When linking a file or creating a data source using a file Manifold will create a persistent cache in the form of a cache file.  Such files are called .MAPCACHE files.  The cache file can provide dramatically increased performance with many different types of data and data sources.  The New Data Source dialog will automatically hide the Use cache option and related controls for dataports which do not use cache.


Note that cache options for web servers in the File - Create - New Data Source dialog will create cache tables in the parent database (the .map project file itself if the data source is not created within another data source) within a Cache subfolder within the parent database's System Data folder in the project.


Manifold .MAPCACHE  technology can provide dramatic improvements in user experience. For example, once the cache is built  .MAPCACHE allows Manifold to render very large, linked shapefiles very rapidly, often faster than ESRI's own, native ArcGIS shapefile can.   The technology therefore gives Manifold users the connectivity of ESRI to its own format but with the internal performance of Manifold.


Caching data also allows flexibility with Style when linking data from read-only files.  For example, some TIFF images linked from read-only .tif files might not display if Save cache is not checked.


Manifold cache tables for vector data will support the same rendering optimizations Manifold uses for vector data in .MAP files if the dataport for the file format in use has been optimized for local cache, as most of the dataports for popular GIS vector formats have been optimized.  Therefore, when linking a MapInfo .MIF drawing file or an ESRI .SHP drawing file with cache turned on, Manifold will render vector data with  performance comparable to Manifold rendering of drawings within Manifold's own .MAP files.


When the data source is first used the cache file is created in the same folder as the subject file and is named the same as the subject file with a .mapcache extension appended.   For example, if we linked a shapefile called mexico.shp into our project when we open the data source Manifold will create a file called mexico.shp.mapcache in the same folder as the mexico.shp file.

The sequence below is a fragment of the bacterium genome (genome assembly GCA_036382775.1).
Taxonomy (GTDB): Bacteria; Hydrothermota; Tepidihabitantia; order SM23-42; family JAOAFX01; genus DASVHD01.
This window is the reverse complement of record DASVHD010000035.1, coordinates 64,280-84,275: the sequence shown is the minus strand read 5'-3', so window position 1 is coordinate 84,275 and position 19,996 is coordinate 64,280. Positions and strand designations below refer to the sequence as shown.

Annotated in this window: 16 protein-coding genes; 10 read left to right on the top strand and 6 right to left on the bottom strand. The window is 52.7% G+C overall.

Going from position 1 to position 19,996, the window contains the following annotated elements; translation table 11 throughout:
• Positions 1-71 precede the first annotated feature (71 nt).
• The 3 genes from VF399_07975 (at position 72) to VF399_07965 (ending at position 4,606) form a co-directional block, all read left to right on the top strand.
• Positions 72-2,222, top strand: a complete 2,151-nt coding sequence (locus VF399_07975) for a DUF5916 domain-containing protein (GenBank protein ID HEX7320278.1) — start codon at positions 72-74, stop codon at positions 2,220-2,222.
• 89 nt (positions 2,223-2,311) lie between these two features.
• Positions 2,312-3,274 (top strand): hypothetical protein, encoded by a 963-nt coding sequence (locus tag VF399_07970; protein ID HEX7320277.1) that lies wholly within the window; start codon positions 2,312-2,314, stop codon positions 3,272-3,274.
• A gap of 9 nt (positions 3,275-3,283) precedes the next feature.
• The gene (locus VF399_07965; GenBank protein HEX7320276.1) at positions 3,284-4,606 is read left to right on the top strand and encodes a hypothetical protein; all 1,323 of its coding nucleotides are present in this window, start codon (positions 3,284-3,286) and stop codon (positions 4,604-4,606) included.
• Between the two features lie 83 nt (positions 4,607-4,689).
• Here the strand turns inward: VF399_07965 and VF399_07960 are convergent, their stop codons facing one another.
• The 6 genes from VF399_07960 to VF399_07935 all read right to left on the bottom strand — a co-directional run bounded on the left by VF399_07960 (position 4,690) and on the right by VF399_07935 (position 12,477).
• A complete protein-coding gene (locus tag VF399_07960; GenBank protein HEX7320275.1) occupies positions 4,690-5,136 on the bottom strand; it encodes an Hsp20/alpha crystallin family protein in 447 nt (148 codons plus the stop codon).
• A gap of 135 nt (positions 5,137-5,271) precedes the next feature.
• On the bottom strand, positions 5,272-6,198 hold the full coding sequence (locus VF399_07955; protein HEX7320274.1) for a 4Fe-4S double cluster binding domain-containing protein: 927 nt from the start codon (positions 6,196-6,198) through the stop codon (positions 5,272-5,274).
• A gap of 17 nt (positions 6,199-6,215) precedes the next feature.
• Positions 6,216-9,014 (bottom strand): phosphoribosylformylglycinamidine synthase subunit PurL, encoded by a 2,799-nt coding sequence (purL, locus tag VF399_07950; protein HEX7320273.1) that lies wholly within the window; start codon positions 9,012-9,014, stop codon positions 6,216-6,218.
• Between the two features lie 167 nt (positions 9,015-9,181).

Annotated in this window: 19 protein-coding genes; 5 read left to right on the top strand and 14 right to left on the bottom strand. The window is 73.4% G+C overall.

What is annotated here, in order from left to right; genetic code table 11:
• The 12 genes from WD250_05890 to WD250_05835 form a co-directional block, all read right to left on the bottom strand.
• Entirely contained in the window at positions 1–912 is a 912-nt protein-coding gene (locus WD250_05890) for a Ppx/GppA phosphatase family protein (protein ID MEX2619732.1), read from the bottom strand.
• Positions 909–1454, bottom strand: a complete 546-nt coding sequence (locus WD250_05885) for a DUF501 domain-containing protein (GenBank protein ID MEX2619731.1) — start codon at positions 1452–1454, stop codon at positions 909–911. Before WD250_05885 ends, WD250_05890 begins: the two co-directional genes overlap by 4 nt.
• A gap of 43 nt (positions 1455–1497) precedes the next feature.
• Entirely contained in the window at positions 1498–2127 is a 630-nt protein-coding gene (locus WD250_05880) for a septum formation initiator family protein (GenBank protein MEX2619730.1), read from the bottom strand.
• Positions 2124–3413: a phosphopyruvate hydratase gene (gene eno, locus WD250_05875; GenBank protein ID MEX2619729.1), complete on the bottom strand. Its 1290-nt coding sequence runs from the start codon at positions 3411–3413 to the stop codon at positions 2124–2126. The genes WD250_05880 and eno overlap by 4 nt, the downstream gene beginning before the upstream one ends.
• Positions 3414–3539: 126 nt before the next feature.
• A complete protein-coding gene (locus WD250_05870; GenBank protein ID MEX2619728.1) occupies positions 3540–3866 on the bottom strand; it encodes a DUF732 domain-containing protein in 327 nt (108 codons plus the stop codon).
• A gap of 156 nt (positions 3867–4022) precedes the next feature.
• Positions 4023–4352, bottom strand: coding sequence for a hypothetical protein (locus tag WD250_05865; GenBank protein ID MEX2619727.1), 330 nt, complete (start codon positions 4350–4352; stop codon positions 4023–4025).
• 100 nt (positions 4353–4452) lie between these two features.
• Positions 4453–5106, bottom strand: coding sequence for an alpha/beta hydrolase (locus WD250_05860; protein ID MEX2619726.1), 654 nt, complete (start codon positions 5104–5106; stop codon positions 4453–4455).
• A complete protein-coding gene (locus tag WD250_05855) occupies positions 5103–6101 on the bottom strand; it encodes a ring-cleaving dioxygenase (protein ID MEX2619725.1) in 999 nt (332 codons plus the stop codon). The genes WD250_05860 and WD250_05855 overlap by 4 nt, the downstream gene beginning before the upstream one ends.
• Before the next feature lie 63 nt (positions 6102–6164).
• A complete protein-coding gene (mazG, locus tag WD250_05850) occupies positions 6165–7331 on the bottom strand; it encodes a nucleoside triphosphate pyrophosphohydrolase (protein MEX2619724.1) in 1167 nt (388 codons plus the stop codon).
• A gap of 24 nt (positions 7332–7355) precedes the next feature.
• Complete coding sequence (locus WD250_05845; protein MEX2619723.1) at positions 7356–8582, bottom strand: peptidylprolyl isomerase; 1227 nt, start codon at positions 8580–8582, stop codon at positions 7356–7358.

Importing or linking a secondary file in a data set alters the name of the created .MAPCACHE file so that it is bound to the data set and not to the file being linked.   That is useful given that some data file formats involve more than one file, an example being, how a MapInfo MIF "file" involves two files, a .mif file and a .mid file.  


If Windows permissions or other settings do not allow Manifold to create the .MAPCACHE file or open it in read-write mode, the system switches to using a temporary cache instead.


The Log window will report the time used for creating, recreating or saving a .MAPCACHE file reports the time it took to complete the operation in the log.  The Log window will also report the time required for building or rebuilding a .MAPCACHE cache for a table.


Cache tables support writes for read/write tables.   If the table being cached is read-only the cache for that table will also be read-only. If the table being cached supports inserting, deleting or updating records, the cache for that table will also support inserting, deleting or updating records, at all times communicating with the table being cached and updating cache structures accordingly.  We can see that in action with formats such as shapefiles, which involve a DBF file as well as a SHP file and where edits can involve writes to the DBF file for tables as well as to the SHP file.  


.MAPCACHE files rebuild themselves if they detect changes to their source files.   


Caching data in an individual table tracks progress and can be canceled, but cancelling a caching operation for a table linked with a Use cache option will result in behavior as if the table did not exist.


Layers in a map that are currently being cached will have a black line at the bottom of the layer tab.


Once the cache is built Manifold can render external, linked files like shapefiles with tremendous speed.   But building the cache the first time can take a minute or more for a big shapefile.    Consider for example, working with a shapefile that contains all parcels in Los Angeles county, a shapefile distributed by the LA county assessor's office that consists of a one gigabyte .shp file and a 660 megabyte .dbf file.  Linking that file into a Manifold project on a slower, older generation computer requires a full 100 seconds, about a minute and a half, and then saving the project file takes about 12 seconds.  After that, saves and opens are essentially instantaneous.


After the overhead of first linking the file Manifold can render the drawing, even though the data continues to reside "in place" in the original shapefile, with performance approaching that of a native Manifold map file.    A Zoom to Fit takes about one half second while zooms into the most dense sections of parcels in LA County typically take about two seconds, very good performance for a shapefile with 2.4 million areas.  Doing the same renders with the same data imported and stored within a native Manifold .map file is under half a second to Zoom to Fit and under one and one half seconds for zooms into very dense regions of the drawing.


The comparison does have its limits, of course, since shapefiles are limited in size while the Manifold .map will continue providing about the same rendering performance even with data more than ten times as large.   But still, the speed that .MAPCACHE provides makes it possible to realistically and comfortably edit and view very large shapefiles and MapInfo files "in place" as linked files.

See Also

Getting Started


How to Edit a Single File


Where Manifold Data is Stored